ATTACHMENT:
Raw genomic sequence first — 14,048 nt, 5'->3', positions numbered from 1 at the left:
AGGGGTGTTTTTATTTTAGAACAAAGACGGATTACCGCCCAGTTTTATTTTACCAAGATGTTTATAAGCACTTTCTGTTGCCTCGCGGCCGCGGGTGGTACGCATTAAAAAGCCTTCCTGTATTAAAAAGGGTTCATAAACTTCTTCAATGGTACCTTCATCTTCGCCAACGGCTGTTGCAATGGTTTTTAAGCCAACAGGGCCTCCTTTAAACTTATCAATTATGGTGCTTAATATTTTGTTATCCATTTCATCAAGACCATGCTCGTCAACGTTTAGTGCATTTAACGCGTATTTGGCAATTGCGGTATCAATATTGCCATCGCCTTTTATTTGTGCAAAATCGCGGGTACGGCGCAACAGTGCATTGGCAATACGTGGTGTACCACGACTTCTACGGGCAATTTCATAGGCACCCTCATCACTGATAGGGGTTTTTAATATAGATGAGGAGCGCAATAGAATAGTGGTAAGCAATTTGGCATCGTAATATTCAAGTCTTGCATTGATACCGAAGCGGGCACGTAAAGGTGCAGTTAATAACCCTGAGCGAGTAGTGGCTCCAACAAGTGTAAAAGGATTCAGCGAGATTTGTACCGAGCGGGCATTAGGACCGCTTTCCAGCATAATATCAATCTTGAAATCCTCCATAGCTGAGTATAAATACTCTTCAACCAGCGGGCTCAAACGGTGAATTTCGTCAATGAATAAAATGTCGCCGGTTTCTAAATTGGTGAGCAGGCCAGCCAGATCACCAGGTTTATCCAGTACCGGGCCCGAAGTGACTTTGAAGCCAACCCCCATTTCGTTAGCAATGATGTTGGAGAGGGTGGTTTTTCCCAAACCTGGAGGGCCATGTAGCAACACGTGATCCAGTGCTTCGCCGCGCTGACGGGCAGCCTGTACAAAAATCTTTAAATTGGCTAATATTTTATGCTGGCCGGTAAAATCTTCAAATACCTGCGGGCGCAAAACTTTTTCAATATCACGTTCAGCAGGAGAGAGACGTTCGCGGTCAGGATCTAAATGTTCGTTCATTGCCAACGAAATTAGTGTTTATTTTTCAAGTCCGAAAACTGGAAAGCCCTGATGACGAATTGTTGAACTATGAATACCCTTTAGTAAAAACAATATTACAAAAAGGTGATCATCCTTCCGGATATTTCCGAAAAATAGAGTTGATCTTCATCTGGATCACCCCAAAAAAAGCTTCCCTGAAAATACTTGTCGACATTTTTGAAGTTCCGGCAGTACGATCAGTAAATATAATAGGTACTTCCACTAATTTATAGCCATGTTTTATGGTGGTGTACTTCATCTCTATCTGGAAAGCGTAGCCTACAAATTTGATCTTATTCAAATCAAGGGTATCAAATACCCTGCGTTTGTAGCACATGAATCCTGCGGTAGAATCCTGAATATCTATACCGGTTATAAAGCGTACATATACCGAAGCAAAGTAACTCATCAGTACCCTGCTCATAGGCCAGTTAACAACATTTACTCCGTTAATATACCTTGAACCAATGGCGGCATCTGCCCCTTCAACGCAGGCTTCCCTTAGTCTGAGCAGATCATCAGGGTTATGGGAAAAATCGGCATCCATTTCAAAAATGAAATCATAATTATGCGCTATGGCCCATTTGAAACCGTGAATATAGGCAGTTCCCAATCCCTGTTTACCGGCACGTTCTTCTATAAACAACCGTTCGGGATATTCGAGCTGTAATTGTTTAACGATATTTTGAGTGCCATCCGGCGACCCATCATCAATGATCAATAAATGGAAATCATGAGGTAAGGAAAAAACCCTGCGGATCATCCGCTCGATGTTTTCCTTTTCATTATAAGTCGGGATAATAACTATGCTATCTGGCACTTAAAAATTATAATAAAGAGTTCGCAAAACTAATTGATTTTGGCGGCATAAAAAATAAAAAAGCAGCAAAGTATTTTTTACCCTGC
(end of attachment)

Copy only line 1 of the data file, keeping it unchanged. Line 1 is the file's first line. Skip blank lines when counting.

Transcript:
Raw genomic sequence first — 14,048 nt, 5'->3', positions numbered from 1 at the left: